Speculation fuelling panic buying, black market

Mthuli Ncube

IT would appear Zimbabweans have not learnt their lessons from the past as seen in the panic buying of basic commodities that started early this week. This has, in some cases, consequently created artificial shortages as people hoard basic goods in their homes. But the truth of the matter is that no matter how much you can store, it will always run out as long as there is a genuine shortage on the market.


It would appear that government’s past record of failing to properly communicate some of its decisions — an art that Finance minister Mthuli Ncube needs to consider — often fuel public speculation and drive people to behave irrationally, as in the current case where they are hoarding basic commodities which they would still exhaust. And what happens after that?

Ncube and Reserve Bank of Zimbabwe governor John Mangudya recently announced a series of fiscal and monetary stabilisation measures to address the economic problems that the country is facing, but the technical nature of such presentations has given rise to many interpretations, many of them merely mythical, and these have significantly contributed to the panic that we have seen over the last few days.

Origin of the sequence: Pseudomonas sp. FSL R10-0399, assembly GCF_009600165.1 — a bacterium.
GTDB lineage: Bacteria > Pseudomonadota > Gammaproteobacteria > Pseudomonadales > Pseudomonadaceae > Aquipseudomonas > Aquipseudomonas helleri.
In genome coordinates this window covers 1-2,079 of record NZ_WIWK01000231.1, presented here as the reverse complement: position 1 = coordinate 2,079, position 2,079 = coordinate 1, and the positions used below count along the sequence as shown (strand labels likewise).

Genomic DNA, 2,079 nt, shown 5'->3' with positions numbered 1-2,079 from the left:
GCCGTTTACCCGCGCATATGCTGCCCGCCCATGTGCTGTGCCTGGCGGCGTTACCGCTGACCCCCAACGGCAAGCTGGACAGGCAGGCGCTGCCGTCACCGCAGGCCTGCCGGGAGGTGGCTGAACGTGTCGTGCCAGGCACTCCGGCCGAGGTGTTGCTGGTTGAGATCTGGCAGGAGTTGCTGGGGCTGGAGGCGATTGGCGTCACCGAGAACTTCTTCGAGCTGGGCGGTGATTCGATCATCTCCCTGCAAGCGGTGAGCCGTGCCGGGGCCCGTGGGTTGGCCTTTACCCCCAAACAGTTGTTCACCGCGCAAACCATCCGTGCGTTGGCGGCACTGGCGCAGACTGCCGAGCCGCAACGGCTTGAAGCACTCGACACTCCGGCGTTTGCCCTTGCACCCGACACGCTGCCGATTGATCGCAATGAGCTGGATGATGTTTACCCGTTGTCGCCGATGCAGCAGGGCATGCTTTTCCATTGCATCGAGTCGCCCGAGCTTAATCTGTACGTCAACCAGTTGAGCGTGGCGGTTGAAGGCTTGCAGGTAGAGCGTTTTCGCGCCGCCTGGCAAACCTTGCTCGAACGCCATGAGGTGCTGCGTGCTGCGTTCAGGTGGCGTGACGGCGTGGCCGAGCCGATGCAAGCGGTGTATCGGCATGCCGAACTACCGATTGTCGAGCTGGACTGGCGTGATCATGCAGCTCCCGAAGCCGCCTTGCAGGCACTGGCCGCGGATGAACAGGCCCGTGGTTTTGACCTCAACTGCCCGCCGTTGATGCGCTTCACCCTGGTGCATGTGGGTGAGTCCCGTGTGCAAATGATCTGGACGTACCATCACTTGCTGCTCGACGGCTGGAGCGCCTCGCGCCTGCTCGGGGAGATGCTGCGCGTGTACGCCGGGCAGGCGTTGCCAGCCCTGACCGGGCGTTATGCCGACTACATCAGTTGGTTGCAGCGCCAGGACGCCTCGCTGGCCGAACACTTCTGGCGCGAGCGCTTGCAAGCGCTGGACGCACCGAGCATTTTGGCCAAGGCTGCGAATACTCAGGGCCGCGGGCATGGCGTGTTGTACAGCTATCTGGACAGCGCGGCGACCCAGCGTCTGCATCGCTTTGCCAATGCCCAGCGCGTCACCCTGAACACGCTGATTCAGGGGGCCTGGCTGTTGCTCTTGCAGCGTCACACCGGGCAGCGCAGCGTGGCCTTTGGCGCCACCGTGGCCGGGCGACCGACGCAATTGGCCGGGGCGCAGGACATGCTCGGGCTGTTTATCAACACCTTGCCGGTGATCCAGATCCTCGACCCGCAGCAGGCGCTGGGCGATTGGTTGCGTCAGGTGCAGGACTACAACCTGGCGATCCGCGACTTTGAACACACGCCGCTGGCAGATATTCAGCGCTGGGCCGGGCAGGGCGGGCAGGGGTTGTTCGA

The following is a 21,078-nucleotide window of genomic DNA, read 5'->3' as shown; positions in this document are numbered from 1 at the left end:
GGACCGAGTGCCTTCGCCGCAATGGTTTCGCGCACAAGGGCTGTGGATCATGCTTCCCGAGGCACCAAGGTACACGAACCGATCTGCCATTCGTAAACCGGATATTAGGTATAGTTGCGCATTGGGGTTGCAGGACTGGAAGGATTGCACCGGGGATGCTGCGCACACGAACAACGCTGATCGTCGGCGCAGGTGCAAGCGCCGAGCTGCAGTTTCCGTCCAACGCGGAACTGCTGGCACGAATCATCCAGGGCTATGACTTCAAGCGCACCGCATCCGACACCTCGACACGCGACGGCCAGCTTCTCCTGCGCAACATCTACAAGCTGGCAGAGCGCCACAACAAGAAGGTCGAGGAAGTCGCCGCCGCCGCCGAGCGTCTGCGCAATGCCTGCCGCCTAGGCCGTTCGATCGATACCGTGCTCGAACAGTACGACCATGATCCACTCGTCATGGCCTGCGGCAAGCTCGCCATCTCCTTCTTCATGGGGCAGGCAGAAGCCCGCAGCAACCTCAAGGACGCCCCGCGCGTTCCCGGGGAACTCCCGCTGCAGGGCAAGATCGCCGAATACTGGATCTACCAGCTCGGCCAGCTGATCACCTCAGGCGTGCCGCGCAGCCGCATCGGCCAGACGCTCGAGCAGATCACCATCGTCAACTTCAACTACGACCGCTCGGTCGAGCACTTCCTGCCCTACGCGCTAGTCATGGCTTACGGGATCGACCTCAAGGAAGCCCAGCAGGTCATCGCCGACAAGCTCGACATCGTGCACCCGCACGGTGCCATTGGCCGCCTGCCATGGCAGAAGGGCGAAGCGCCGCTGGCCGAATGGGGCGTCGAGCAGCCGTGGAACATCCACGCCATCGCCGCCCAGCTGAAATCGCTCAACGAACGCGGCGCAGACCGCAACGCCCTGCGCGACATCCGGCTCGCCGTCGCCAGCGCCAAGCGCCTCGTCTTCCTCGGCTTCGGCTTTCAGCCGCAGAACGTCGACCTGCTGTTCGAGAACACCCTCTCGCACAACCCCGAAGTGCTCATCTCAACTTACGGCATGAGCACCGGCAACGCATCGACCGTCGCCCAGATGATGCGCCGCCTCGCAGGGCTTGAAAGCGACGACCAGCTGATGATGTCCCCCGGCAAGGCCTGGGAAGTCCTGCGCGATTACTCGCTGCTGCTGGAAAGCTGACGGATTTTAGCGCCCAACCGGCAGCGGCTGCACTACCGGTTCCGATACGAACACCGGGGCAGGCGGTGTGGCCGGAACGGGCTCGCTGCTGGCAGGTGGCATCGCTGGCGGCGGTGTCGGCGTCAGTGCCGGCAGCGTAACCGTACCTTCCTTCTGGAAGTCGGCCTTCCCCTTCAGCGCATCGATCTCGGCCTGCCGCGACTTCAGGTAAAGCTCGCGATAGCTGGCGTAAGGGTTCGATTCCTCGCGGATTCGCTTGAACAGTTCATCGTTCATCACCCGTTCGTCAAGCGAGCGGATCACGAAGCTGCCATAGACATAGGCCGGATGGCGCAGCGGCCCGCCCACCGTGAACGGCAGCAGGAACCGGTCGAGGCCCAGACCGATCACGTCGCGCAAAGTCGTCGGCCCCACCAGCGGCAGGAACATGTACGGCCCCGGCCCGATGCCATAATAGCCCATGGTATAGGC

Understandably, Ncube indicated right from the beginning that resolving the country’s multi-faceted crisis was going to be painful and Zimbabweans should brace for it. The need to continue on that path, fully communicating every move as and when it is implemented, remains important. For instance, people would want to know for how long these economic stabilisation measures are going to be with us, and is the shortage of certain basic goods part and parcel of the austerity measures?

The absence of such critical lines of communication has seen the shortage of commodities like fuel and the hiking of prices of basic commodities driving people into hoarding of products such as cooking oil which have been fast disappearing from supermarket shelves. In a way, this reveals the selfish streak in many people, who would rather have many, while others — perhaps without enough disposable lump sums — have nothing.